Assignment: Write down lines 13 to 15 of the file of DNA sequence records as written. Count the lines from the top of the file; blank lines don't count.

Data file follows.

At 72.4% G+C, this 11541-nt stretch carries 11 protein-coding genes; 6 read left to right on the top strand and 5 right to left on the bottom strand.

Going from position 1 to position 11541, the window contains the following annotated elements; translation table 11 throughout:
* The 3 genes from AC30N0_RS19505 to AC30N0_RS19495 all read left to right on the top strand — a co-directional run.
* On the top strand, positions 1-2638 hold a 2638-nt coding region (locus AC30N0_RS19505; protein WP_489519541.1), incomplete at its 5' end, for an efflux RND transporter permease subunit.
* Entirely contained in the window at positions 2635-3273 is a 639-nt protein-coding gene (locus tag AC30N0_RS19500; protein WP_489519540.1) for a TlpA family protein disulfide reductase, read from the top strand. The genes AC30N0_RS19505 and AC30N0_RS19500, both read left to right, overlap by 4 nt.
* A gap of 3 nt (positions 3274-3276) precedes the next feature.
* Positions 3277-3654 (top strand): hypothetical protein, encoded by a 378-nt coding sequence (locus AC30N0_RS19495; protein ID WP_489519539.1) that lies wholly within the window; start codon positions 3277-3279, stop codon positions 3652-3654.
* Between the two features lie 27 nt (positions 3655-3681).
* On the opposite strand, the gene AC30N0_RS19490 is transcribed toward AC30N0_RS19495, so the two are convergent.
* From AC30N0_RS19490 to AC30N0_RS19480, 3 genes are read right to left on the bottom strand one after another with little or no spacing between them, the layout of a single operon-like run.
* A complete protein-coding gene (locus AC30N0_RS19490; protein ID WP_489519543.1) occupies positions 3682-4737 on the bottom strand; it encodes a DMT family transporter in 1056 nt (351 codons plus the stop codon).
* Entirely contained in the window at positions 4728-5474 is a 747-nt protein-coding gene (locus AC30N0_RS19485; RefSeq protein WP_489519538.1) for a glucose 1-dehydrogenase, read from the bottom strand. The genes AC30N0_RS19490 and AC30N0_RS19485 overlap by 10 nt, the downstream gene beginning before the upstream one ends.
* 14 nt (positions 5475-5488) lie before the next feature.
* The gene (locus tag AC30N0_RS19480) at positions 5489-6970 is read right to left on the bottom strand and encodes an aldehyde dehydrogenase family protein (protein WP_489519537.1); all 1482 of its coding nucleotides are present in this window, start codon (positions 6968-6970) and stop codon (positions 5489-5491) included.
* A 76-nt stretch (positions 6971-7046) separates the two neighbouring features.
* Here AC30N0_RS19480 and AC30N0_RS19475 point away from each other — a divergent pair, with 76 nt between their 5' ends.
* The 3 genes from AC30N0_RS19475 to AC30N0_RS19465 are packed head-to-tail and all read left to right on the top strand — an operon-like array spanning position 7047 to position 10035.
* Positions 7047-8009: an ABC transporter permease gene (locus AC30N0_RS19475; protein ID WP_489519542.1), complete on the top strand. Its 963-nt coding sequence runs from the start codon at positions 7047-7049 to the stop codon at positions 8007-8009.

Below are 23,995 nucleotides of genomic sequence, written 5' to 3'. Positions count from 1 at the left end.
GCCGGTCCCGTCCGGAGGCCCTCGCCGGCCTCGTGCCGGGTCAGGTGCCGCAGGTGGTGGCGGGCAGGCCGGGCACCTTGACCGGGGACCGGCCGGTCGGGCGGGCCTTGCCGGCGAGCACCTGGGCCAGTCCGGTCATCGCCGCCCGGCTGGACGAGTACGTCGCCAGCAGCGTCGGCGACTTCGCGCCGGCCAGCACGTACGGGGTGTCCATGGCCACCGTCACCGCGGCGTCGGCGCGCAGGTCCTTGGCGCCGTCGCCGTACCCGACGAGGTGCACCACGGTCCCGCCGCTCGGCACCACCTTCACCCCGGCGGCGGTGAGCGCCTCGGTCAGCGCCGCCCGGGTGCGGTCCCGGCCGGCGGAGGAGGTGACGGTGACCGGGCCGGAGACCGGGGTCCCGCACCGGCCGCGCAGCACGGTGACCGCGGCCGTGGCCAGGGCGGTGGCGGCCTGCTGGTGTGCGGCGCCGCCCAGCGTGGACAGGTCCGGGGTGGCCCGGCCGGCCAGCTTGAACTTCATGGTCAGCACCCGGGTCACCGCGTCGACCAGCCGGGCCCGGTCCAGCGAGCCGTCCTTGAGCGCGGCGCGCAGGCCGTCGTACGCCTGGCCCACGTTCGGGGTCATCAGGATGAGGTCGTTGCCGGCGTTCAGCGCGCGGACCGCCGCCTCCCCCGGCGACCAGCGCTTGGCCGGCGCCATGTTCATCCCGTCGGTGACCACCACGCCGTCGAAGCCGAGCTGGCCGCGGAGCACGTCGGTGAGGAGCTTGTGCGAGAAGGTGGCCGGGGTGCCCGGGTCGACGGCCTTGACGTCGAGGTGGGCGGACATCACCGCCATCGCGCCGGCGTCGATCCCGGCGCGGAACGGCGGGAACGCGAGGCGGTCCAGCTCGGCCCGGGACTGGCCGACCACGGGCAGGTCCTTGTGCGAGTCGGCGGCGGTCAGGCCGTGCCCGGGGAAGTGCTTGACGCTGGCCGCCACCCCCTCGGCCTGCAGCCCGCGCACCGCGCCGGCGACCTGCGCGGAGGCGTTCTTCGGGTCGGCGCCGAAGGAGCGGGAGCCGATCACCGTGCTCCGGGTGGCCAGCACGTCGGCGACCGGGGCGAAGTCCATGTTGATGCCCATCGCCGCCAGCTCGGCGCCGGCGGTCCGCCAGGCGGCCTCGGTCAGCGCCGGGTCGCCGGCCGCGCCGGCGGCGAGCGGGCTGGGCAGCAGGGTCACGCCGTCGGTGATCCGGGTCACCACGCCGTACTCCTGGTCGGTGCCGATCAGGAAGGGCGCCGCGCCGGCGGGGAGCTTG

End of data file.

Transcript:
* 14 nt (positions 5475-5488) lie before the next feature.
* The gene (locus tag AC30N0_RS19480) at positions 5489-6970 is read right to left on the bottom strand and encodes an aldehyde dehydrogenase family protein (protein WP_489519537.1); all 1482 of its coding nucleotides are present in this window, start codon (positions 6968-6970) and stop codon (positions 5489-5491) included.
* A 76-nt stretch (positions 6971-7046) separates the two neighbouring features.